> tear down the connection completely and forget all about it.


    [...]

    > It would have the
    > disadvantage that a few "unnecessary" RST packets might be sent, which
    > would not be sent under the real standard, and would use a little bit
    > of extra bandwidth and processing time by the remote host. So there
    > is one tradeoff.
    >
    > Are you saying, then, that the reason the standard specifies TIME_WAIT
    > is to save bandwidth by avoiding the transmission of the unnecessary
    > RSTs?


    That's not the purpose of TIME-WAIT (there is an explanation of this
    in UNP1 which is probably better than any I can give). After a
    connection has been closed, it enters the TIME-WAIT state and stays
    there for two times the maximum segment lifetime (MSL). This is done
    in order to prevent old, duplicate segments which may still be buffered
    somewhere from mistakenly being accepted for a new connection in case
    the sequence number spaces of both connections happen to overlap
    suitably.


  12. Re: How to fast close socket?

    On Aug 27, 7:56 am, David Schwartz wrote:
    > On Aug 26, 11:52 pm, fjbl...@yahoo.com wrote:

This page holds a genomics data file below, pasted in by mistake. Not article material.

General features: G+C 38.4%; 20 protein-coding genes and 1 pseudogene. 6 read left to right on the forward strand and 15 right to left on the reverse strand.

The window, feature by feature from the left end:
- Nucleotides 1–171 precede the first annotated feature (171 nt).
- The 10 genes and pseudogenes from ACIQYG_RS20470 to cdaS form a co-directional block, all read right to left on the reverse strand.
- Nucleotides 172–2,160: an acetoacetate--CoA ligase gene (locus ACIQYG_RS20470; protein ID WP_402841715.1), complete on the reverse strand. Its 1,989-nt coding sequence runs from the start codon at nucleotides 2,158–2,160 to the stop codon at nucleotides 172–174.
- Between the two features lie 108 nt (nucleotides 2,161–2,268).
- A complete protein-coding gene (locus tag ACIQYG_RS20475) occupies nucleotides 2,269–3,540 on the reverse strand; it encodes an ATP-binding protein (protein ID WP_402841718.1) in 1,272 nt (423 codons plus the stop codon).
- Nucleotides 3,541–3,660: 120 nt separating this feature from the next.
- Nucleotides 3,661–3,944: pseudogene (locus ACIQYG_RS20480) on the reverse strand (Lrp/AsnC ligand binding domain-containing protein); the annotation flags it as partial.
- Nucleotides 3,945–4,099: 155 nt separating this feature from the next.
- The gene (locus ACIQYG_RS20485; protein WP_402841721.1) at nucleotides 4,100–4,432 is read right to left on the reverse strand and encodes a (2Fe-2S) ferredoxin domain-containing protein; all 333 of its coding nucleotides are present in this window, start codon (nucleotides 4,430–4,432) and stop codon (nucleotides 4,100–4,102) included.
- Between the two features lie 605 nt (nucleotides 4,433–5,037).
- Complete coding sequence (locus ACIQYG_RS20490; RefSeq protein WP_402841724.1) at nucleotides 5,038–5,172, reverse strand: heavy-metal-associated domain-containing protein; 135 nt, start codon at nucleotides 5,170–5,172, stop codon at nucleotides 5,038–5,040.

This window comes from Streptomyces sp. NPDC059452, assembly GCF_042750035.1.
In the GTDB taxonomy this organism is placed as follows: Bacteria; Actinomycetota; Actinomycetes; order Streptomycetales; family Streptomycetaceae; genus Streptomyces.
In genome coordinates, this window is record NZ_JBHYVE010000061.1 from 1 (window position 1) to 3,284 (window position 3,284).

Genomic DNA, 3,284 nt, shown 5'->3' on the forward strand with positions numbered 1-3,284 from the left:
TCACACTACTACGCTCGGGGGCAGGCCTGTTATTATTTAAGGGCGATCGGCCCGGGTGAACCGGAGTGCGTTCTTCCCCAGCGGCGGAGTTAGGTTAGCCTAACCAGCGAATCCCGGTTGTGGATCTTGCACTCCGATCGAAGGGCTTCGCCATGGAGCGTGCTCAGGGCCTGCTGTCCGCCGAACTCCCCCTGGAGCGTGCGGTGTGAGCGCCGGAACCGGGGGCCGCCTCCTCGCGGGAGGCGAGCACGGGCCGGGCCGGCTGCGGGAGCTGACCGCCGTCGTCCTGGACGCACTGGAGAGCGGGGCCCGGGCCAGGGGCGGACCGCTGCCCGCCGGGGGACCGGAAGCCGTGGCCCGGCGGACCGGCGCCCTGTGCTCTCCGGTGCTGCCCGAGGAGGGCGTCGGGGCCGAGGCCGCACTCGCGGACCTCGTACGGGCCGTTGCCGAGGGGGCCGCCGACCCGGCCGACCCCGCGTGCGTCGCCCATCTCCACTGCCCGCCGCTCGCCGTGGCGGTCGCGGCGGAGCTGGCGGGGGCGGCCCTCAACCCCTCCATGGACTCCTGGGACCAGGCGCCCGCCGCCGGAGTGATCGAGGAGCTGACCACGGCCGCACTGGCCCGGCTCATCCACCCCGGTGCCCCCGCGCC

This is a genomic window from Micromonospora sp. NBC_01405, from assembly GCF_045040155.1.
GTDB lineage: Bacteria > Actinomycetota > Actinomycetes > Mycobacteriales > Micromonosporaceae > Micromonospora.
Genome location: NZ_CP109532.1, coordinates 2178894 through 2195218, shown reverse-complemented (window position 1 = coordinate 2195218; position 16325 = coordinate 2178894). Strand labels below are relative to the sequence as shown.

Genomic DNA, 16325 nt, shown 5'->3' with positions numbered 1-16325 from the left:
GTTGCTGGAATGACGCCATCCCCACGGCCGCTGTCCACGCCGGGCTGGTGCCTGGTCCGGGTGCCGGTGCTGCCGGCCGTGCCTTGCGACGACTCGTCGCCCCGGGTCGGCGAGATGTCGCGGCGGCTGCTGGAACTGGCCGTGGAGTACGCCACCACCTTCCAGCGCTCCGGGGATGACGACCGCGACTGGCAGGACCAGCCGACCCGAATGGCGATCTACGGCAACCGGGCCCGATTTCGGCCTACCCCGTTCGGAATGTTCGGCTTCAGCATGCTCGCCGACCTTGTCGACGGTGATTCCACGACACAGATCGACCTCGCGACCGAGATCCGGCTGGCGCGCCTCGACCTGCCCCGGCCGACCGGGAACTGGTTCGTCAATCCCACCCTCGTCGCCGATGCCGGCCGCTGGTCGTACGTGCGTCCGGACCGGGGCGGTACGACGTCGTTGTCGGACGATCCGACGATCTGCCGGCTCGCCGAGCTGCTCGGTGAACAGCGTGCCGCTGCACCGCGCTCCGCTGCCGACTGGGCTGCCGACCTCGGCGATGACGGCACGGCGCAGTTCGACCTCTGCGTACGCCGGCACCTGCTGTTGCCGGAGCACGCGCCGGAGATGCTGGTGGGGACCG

....
    > > I have never fully understood this issue. If such packets did
    > > arrive, I would expect the kernel to reply with a RST. What is
    > > wrong with that?

    >
    > They serve no purpose and are prohibited by the standard.


    Really? I think you're saying that a system that sends RST packets in
    response to data packets after the local end has decided to stop
    accepting data on that connection ever again is violating some
    standard. Or am I misinterpreting what you said?

    If my understanding is correct: do you have a reference for the
    standard and where in it that prohibition could be found? All the
    UNIX systems I've encountered would appear to violate it.


    Philip Guenther

  13. Re: How to fast close socket?

    On Aug 27, 2:00*pm, "guent...@gmail.com" wrote:

    > Really? *I think you're saying that a system that sends RST packets in
    > response to data packets after the local end has decided to stop
    > accepting data on that connection ever again is violating some
    > standard. *Or am I misinterpreting what you said?


    No, I didn't say that.

    > If my understanding is correct: do you have a reference for the
    > standard and where in it that prohibition could be found? *All the
    > UNIX systems I've encountered would appear to violate it.


    Huh? We were talking about a how you shut down a connection, not what
    you do after you've shut it down.

    DS

  14. Re: How to fast close socket?

    Rainer Weikusat wrote:
    > That's not the purpose of TIME-WAIT (there is an explanation of this
    > in UNP1 which is probably better than any I can give). After a
    > connection has been closed, it enters the TIME-WAIT state and stays
    > there for two times the maximum segment lifetime (MSL). This is done
    > in order to prevent old, duplicate segments which may still be